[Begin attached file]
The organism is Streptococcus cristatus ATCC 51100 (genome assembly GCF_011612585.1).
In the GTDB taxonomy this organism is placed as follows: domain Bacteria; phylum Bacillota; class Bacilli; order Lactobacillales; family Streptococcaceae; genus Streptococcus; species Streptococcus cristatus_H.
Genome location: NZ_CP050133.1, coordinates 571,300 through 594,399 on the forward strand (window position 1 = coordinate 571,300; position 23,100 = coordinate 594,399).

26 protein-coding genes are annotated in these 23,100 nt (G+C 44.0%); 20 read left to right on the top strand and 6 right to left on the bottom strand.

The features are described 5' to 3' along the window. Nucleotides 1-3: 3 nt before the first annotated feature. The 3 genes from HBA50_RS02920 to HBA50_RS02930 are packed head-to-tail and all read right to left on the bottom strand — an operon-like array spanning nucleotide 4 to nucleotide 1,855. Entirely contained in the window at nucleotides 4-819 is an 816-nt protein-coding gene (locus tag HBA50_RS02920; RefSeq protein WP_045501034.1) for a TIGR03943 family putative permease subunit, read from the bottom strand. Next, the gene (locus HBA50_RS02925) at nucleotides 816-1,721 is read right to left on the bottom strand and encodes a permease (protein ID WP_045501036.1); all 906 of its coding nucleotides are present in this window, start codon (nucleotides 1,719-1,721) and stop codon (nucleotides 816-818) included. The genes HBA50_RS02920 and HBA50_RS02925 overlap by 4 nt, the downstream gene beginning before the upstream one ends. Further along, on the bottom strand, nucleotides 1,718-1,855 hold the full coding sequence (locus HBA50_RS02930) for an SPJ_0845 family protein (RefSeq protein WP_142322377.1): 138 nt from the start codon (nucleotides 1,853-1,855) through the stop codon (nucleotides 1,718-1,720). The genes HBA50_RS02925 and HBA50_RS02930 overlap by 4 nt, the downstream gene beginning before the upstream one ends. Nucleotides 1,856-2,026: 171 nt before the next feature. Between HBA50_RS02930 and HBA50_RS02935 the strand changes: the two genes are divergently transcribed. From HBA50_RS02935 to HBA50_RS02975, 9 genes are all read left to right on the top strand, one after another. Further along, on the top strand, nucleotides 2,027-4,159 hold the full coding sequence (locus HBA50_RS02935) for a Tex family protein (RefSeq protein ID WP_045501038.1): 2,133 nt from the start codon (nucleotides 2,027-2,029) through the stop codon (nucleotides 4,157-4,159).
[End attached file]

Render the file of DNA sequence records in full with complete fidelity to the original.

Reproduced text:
The organism is Streptococcus cristatus ATCC 51100 (genome assembly GCF_011612585.1).
In the GTDB taxonomy this organism is placed as follows: domain Bacteria; phylum Bacillota; class Bacilli; order Lactobacillales; family Streptococcaceae; genus Streptococcus; species Streptococcus cristatus_H.
Genome location: NZ_CP050133.1, coordinates 571,300 through 594,399 on the forward strand (window position 1 = coordinate 571,300; position 23,100 = coordinate 594,399).

26 protein-coding genes are annotated in these 23,100 nt (G+C 44.0%); 20 read left to right on the top strand and 6 right to left on the bottom strand.

The features are described 5' to 3' along the window. Nucleotides 1-3: 3 nt before the first annotated feature. The 3 genes from HBA50_RS02920 to HBA50_RS02930 are packed head-to-tail and all read right to left on the bottom strand — an operon-like array spanning nucleotide 4 to nucleotide 1,855. Entirely contained in the window at nucleotides 4-819 is an 816-nt protein-coding gene (locus tag HBA50_RS02920; RefSeq protein WP_045501034.1) for a TIGR03943 family putative permease subunit, read from the bottom strand. Next, the gene (locus HBA50_RS02925) at nucleotides 816-1,721 is read right to left on the bottom strand and encodes a permease (protein ID WP_045501036.1); all 906 of its coding nucleotides are present in this window, start codon (nucleotides 1,719-1,721) and stop codon (nucleotides 816-818) included. The genes HBA50_RS02920 and HBA50_RS02925 overlap by 4 nt, the downstream gene beginning before the upstream one ends. Further along, on the bottom strand, nucleotides 1,718-1,855 hold the full coding sequence (locus HBA50_RS02930) for an SPJ_0845 family protein (RefSeq protein WP_142322377.1): 138 nt from the start codon (nucleotides 1,853-1,855) through the stop codon (nucleotides 1,718-1,720). The genes HBA50_RS02925 and HBA50_RS02930 overlap by 4 nt, the downstream gene beginning before the upstream one ends. Nucleotides 1,856-2,026: 171 nt before the next feature. Between HBA50_RS02930 and HBA50_RS02935 the strand changes: the two genes are divergently transcribed. From HBA50_RS02935 to HBA50_RS02975, 9 genes are all read left to right on the top strand, one after another. Further along, on the top strand, nucleotides 2,027-4,159 hold the full coding sequence (locus HBA50_RS02935) for a Tex family protein (RefSeq protein ID WP_045501038.1): 2,133 nt from the start codon (nucleotides 2,027-2,029) through the stop codon (nucleotides 4,157-4,159).